Lest we forget: Remembering the victims of the 2013 Hazara massacre
When Aslam Raisani, the then chief minister of Balochistan, was asked about the Mastung massacre in September 2011, he replied,
“The population of Balochistan is in millions, 40 dead in Mastung is no big deal.”
When asked about what he would do for the grieving families of the victims, he replied,
“I can send a truckload of tissue papers for them to wipe away their tears.”
Horrific as this may sound, the Mastung massacre was not the bloodiest day in the long history of Shia killings in the Hazara community. That ‘honour’ goes to the massacre on January 10, 2013 in Quetta where over 100 people were killed in three bomb blasts that ripped through the city.
The responsibility of the attack was claimed by a militant organisation. Although religious militants reach levels that can rarely be witnessed elsewhere, it takes something special to incite a terrorist attack that leaves the grieving families in scenes you thought only existed in the most gruesome of horror movies.
After the killings, protesters refused to bury the dead and carried out sit-ins in Quetta for almost an entire week.
Although protests broke out in Karachi, Lahore and other major cities of Pakistan too, none came close to the gut-wrenching scenes witnessed by the Hazara community in Quetta.
Shia killings are not an alien concept in Pakistan. The attacks on Shias have their fair share of history in the country but the Hazara community seems to be the target of the bloodiest attacks. It is said that the persecution of the Hazara people goes back to the time of Babur, the first Mughal Emperor. Babur died in 1530 and unfortunately things have gone from bad to worse for them in these 500 years.
What is alarming is that the slightest notion of calm is followed by an even more brutal storm. Even more alarming is the fact that one-third of the victims are children and none of those responsible for the attacks have been brought to justice so far. All that has transpired was the run-of-the-mill suo motu notice taken by our former Chief Justice Iftikhar Muhammad Chaudhry.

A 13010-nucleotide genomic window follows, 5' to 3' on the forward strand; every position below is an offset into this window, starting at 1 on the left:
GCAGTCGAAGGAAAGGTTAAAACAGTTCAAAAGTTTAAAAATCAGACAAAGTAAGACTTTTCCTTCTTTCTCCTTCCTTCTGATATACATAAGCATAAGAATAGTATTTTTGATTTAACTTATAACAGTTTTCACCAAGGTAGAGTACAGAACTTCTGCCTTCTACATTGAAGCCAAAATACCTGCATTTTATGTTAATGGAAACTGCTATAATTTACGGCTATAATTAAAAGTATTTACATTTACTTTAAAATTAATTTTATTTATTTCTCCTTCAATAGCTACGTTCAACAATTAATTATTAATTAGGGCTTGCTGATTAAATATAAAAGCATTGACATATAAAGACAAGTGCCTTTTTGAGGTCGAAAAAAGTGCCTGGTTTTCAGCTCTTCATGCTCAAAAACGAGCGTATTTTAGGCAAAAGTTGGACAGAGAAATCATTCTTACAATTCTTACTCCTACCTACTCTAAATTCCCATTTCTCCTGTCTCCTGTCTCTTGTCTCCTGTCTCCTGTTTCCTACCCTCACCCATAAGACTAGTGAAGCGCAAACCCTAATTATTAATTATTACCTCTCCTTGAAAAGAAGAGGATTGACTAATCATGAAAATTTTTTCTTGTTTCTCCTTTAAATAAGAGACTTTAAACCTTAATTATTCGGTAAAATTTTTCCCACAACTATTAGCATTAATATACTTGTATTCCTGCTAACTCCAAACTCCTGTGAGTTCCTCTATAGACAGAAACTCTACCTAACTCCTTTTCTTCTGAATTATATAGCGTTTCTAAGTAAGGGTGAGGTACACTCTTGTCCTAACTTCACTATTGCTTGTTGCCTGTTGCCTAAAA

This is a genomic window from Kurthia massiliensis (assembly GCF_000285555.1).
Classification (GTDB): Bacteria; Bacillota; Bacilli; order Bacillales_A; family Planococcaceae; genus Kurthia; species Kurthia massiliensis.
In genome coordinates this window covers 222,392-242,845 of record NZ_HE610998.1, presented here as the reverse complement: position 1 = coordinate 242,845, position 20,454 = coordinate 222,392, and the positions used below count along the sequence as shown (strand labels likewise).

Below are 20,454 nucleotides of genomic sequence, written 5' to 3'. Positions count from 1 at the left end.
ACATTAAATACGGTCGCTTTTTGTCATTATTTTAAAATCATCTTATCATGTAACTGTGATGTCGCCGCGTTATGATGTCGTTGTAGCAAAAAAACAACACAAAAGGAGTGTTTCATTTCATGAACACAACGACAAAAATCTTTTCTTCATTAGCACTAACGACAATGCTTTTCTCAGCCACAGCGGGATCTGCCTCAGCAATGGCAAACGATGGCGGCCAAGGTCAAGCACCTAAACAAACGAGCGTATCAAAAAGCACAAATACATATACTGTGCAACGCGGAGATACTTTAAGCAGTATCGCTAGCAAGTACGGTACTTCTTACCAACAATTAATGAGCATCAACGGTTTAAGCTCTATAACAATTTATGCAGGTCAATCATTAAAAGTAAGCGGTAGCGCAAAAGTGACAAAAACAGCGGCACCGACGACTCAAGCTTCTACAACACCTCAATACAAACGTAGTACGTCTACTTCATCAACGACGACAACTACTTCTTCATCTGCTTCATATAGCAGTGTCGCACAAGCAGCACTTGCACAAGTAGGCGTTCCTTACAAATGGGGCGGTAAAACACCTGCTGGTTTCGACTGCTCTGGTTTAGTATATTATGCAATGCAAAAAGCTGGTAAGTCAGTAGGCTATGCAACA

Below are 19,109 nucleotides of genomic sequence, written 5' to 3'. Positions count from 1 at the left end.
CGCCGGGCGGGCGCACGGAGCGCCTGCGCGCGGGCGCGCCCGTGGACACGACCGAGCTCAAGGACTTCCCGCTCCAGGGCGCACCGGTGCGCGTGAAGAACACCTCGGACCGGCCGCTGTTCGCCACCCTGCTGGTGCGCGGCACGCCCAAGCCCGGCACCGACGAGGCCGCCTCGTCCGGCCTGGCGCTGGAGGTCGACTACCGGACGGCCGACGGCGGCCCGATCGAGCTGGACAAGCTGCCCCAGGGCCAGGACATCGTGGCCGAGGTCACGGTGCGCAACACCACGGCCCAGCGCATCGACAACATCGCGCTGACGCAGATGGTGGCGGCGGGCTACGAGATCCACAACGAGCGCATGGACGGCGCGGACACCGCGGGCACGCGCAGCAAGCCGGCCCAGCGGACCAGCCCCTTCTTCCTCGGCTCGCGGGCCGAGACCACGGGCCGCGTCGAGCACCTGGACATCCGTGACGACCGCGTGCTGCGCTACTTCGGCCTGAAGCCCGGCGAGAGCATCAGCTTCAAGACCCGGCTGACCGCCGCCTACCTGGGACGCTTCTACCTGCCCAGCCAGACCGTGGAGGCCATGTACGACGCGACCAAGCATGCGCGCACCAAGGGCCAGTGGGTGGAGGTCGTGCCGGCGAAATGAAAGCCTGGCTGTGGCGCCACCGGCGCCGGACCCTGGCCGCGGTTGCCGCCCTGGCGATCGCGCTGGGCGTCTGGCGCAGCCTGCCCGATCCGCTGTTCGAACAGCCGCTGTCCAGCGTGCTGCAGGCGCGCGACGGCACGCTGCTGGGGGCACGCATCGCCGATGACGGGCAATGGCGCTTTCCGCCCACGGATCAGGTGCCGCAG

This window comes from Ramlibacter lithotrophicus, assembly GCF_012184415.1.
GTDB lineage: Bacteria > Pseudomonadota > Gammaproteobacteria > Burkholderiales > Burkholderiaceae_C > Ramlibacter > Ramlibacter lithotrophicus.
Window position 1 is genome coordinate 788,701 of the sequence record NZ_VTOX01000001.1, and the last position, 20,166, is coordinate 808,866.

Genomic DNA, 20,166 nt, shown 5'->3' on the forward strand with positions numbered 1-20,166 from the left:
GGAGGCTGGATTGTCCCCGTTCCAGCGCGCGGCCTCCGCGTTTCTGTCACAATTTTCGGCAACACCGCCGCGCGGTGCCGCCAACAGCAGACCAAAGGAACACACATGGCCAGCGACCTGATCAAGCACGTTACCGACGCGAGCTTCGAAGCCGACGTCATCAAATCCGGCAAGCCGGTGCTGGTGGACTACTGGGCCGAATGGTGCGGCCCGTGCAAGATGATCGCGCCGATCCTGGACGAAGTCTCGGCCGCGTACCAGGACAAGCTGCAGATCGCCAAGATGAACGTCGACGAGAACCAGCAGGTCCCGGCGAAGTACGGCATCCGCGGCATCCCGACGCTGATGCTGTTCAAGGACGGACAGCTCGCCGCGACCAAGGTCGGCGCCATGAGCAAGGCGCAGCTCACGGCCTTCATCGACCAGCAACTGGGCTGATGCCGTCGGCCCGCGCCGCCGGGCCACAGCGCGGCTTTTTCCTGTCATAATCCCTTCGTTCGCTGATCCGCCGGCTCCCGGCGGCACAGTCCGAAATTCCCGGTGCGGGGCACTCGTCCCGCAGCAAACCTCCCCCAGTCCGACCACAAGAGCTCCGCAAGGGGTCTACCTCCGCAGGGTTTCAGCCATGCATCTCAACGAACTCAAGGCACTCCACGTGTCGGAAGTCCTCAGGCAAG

And then our government decided to sack the inept Aslam Raisani from his position as chief minister and replaced him with Zulfiqar Ali Magsi.
But what impact did this have?
On February 16, 2013 the Hazara community was once again targeted in an attack that killed over 80 innocent people.
The question is, what is the solution to all this hatred and killings?
There are those who claim that religion and state must be separated in order to curb religion-based violence in Pakistan. However, this solution is easier said than implemented.
But then how can a region like Balochistan, which is plagued with violence of every kind, rid itself from this cancer?
There are no easy answers to this increasing menace and something that has been around for such a long time will not go away that easily. We can blame the foreign hands all we want and blame opposing spy agencies all we want but the truth is that none of this would have happened had we learned to keep our own house in order.
We never did that and now we must suffer the deadly consequences of the seeds we sowed ourselves.
It was heartening to see the support across the country for the Hazara community during these tough times. But it is even more important that this wave of support and solidarity not be limited to the events in 2013 only.
It must get bigger.
It must gain more momentum.
It must go on till the persecution of the innocent comes to an end.
It must continue till every Pakistani can breathe freely knowing that his religious inclination does not define the choice between life and death.
It must be pursued till our religious and ethnic minorities get the rights they deserve.
It must carry on till every section of our society – large or small – is treated on an equal level without any implicit or explicit prejudices.
It must go on till the antagonists are brought to justice.
It must be pursued till the curse of religious militants and extremism is fully and truly dead.
It must persist till the day when the only identity that each one of us has is ‘Pakistani’ – nothing more, nothing less.
Lest we forget the Hazara massacre on January 10, 2013.
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